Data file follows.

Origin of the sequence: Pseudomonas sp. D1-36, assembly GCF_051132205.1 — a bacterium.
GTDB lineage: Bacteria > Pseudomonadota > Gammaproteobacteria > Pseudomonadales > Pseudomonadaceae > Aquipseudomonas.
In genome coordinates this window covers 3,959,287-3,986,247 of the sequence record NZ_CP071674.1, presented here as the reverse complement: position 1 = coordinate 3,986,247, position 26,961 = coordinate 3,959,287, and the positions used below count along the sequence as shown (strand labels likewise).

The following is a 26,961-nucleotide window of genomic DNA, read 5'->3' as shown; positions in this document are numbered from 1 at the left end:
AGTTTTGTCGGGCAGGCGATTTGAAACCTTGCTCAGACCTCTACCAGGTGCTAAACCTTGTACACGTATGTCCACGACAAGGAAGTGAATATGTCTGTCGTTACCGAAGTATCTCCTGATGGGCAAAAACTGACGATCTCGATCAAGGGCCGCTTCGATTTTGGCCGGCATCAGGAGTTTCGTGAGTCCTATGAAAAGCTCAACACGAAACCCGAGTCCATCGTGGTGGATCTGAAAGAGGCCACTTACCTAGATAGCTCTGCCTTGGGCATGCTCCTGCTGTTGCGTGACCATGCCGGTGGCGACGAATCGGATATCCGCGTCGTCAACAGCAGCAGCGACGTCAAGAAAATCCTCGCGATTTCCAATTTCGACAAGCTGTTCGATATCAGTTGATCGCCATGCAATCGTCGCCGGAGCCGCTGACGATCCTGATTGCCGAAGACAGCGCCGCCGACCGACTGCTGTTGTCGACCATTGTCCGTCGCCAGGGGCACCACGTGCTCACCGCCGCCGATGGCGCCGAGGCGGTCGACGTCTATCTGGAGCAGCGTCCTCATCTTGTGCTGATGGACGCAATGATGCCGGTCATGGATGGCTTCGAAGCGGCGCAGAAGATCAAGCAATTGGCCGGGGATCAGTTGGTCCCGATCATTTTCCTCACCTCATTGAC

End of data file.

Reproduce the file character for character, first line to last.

Origin of the sequence: Pseudomonas sp. D1-36, assembly GCF_051132205.1 — a bacterium.
GTDB lineage: Bacteria > Pseudomonadota > Gammaproteobacteria > Pseudomonadales > Pseudomonadaceae > Aquipseudomonas.
In genome coordinates this window covers 3,959,287-3,986,247 of the sequence record NZ_CP071674.1, presented here as the reverse complement: position 1 = coordinate 3,986,247, position 26,961 = coordinate 3,959,287, and the positions used below count along the sequence as shown (strand labels likewise).

The following is a 26,961-nucleotide window of genomic DNA, read 5'->3' as shown; positions in this document are numbered from 1 at the left end:
AGTTTTGTCGGGCAGGCGATTTGAAACCTTGCTCAGACCTCTACCAGGTGCTAAACCTTGTACACGTATGTCCACGACAAGGAAGTGAATATGTCTGTCGTTACCGAAGTATCTCCTGATGGGCAAAAACTGACGATCTCGATCAAGGGCCGCTTCGATTTTGGCCGGCATCAGGAGTTTCGTGAGTCCTATGAAAAGCTCAACACGAAACCCGAGTCCATCGTGGTGGATCTGAAAGAGGCCACTTACCTAGATAGCTCTGCCTTGGGCATGCTCCTGCTGTTGCGTGACCATGCCGGTGGCGACGAATCGGATATCCGCGTCGTCAACAGCAGCAGCGACGTCAAGAAAATCCTCGCGATTTCCAATTTCGACAAGCTGTTCGATATCAGTTGATCGCCATGCAATCGTCGCCGGAGCCGCTGACGATCCTGATTGCCGAAGACAGCGCCGCCGACCGACTGCTGTTGTCGACCATTGTCCGTCGCCAGGGGCACCACGTGCTCACCGCCGCCGATGGCGCCGAGGCGGTCGACGTCTATCTGGAGCAGCGTCCTCATCTTGTGCTGATGGACGCAATGATGCCGGTCATGGATGGCTTCGAAGCGGCGCAGAAGATCAAGCAATTGGCCGGGGATCAGTTGGTCCCGATCATTTTCCTCACCTCATTGAC